Back in January, I made a few goals for the new year. These goals included learning to bake a mighty fine loaf of bread (there were a lot of failures, but one massive Thanksgiving dinner success in the challah from this book), cooking 100 different meals (which I started recording at the beginning of the year, but ended up totally forgetting about after a couple of months), and reading 26 books.
Guys, I finished my 26th book of the year this week! With 2 weeks to spare!
I realize reading 26 books in one year may sound like a grand goal to some of you, and like a measly goal to others. I remember our pastor casually mentioning that he read something like 130 books last year. But for me, setting a somewhat achievable goal of 26 ensured I read something other than the required texts for grad school, or the stack of magazines that grows next to our couch. If I could read for fun all day long, I would do so quite happily. Unfortunately, it is harder to cook 100 different meals while reading a book than it is to cook 100 different meals while watching Parks and Rec in its entirety for the 4th time (something else I accomplished this year). So while I am feeling pretty proud of myself for reading my little heart out, please know that I also watched a heck of a lot of television this year, because while I may feel like I have little time to get everything done, there’s always time for one more episode of Gilmore Girls.
I also became a podcast listener this year (read: I became really cool), and am working my way through Gilmore Guys (a podcast where two guys talk about every episode of Gilmore Girls) and The West Wing Weekly (a podcast where two guys talk about every episode of The West Wing). Goodness, this is embarrassing. I promise that I occasionally do things unrelated to television.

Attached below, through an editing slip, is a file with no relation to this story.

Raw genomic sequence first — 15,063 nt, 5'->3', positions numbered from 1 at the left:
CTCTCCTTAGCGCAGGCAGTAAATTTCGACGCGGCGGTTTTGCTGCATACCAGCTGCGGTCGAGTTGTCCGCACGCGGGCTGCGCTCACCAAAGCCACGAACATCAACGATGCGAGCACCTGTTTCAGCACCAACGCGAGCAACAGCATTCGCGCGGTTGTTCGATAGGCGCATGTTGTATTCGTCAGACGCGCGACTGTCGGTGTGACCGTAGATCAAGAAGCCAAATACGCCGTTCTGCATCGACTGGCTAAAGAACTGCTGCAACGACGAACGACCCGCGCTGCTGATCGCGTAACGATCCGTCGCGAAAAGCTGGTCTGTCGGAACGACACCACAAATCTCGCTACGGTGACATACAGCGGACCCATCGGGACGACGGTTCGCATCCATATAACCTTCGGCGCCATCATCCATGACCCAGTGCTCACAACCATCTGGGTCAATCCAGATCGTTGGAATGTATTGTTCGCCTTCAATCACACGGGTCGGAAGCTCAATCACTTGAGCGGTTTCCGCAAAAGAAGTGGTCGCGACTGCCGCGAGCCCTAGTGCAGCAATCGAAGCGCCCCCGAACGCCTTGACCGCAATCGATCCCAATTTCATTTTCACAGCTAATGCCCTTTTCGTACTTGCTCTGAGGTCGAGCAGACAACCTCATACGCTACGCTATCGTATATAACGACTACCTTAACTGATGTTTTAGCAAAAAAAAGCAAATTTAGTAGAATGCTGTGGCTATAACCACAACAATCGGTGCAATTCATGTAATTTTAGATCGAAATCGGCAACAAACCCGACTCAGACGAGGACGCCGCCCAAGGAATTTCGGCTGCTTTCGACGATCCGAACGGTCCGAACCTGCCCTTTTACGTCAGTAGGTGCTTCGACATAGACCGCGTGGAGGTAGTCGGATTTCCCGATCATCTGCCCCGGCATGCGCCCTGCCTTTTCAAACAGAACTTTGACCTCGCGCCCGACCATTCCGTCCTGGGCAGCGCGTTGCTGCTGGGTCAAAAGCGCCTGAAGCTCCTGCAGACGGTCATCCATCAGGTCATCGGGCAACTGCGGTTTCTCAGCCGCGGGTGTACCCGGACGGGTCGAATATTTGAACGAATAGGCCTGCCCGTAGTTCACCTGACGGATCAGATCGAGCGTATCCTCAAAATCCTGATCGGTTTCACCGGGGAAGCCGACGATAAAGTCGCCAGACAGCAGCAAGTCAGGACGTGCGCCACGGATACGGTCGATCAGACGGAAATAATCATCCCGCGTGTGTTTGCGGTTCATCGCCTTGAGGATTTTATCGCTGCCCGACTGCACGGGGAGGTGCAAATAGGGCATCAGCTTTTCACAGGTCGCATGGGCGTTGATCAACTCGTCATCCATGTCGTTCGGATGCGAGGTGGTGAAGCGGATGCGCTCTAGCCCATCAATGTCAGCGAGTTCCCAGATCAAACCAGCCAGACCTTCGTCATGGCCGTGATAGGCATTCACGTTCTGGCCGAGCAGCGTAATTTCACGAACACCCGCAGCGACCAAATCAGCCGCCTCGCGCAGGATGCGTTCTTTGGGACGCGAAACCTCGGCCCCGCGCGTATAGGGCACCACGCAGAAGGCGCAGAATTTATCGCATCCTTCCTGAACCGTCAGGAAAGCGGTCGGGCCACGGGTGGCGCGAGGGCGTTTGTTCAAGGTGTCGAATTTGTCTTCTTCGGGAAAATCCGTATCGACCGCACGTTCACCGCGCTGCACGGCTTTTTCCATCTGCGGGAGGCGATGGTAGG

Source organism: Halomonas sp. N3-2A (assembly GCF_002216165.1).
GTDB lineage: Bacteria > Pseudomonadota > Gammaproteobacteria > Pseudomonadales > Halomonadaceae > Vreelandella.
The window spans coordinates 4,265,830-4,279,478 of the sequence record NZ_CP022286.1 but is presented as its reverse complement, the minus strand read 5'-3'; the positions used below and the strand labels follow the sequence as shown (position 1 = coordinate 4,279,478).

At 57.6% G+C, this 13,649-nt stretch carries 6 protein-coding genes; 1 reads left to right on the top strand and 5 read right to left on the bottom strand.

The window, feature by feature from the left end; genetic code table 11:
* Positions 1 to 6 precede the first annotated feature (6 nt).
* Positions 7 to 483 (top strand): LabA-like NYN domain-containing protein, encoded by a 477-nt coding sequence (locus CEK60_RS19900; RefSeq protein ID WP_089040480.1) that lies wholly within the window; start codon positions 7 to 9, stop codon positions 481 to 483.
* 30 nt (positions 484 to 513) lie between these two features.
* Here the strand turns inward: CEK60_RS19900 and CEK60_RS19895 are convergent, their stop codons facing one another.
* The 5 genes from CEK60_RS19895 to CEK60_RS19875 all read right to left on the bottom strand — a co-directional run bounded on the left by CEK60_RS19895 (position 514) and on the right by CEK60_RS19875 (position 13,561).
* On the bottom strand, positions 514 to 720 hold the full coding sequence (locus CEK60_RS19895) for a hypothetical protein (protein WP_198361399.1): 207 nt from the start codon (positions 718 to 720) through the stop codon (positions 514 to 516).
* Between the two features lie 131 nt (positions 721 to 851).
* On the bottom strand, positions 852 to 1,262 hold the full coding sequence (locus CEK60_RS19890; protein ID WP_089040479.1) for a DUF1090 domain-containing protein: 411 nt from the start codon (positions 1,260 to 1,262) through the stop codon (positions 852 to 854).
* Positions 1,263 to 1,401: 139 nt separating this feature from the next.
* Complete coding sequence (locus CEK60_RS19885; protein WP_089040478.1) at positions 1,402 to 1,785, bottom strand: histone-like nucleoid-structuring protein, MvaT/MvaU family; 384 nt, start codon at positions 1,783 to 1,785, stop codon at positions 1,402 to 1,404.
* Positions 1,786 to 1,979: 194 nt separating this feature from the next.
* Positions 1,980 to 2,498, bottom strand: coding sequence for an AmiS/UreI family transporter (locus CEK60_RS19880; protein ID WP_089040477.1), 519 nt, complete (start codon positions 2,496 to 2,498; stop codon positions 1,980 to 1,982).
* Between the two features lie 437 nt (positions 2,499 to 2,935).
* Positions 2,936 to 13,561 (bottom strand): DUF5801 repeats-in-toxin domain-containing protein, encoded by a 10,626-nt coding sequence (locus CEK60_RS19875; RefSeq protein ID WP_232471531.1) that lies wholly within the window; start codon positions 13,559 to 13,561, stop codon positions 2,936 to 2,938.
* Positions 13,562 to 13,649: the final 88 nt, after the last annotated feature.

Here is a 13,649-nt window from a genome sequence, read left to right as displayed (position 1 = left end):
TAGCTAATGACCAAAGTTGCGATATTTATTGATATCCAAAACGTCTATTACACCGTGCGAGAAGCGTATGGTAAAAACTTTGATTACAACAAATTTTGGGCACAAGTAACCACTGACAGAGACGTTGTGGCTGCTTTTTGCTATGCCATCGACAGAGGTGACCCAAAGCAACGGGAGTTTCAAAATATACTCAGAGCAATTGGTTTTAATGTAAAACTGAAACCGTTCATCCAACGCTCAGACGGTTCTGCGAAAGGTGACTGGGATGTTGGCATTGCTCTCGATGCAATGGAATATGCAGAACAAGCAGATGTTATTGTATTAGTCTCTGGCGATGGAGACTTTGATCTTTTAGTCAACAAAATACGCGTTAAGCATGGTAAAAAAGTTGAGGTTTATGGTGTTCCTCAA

For those of you that enjoy lists of reading recommendations, here are all of the books, good and bad, that I read this year. An asterisk next to the title means I liked it and would recommend it. I read some really good ones this year. And some really lame ones that I hoped would get better by the end. They didn’t. A lot of this year’s reads were nutrition related (hey, grad school and real life interests colliding!), so I’ve broken them down into two categories: Nutrition and Everything Else.
Nourishing Wisdom: A Mind-Body Approach to Nutrition and Well-Being by Marc David (required reading for school, as well as an interesting read for those who struggle with eating disorders or listening to their bodies)
*The End of Overeating: Taking Control of the Insatiable American Appetite by David A. Kessler
*Salt Sugar Fat: How the Food Giants Hooked Us by Michael Moss
*Talking as Fast as I Can: From Gilmore Girls to Gilmore Girls, and Everything in Between by Lauren Graham (I’d recommend this one if you, like me, are in love with Lauren Graham, enjoyed Parenthood, or wanted to know more about Gilmore Girls)
*Small Great Things by Jodi Picoult
Today Will Be Different by Maria Semple
*The Mothers by Brit Bennett
*The Wonder by Emma Donoghue
Paris for One and Other Stories by Jojo Moyes
*All the Winters After by Sere Prince Halverson
When in Doubt, Add Butter by Beth Harbison
Kitchens of the Great Midwest by J. Ryan Stradal
*Truly Madly Guilty by Liane Moriarty
*The Storyteller by Jodi Picoult
*The Nightingale by Kristin Hannah
Traveling Mercies: Some Thoughts on Faith by Anne Lamott
The Bassoon King: My Life in Art, Faith, and Idiocy by Rainn Wilson (I enjoyed the chapters where he talked about The Office, but the rest of it wasn’t quite my jam.)
*A Window Opens by Elisabeth Egan
*All the Light We Cannot See by Anthony Doerr
*When Breath Becomes Air by Paul Kalanithi
*Garden City: Work, Rest, and the Art of Being Human by John Mark Comer
Go Set a Watchman by Harper Lee
I’ve got two more books on the docket for this year, if I can manage to squeeze them in: Animal, Vegetable, Miracle by Barbara Kingsolver (I’ve attempted to read this at least twice before, but always had to return it to the library before I could get very far), and Kitchen Literacy: How We Lost Knowledge of Where Food Comes from and Why We Need to Get It Back by Ann Vileisis.
Happy reading! What books have you enjoyed this year?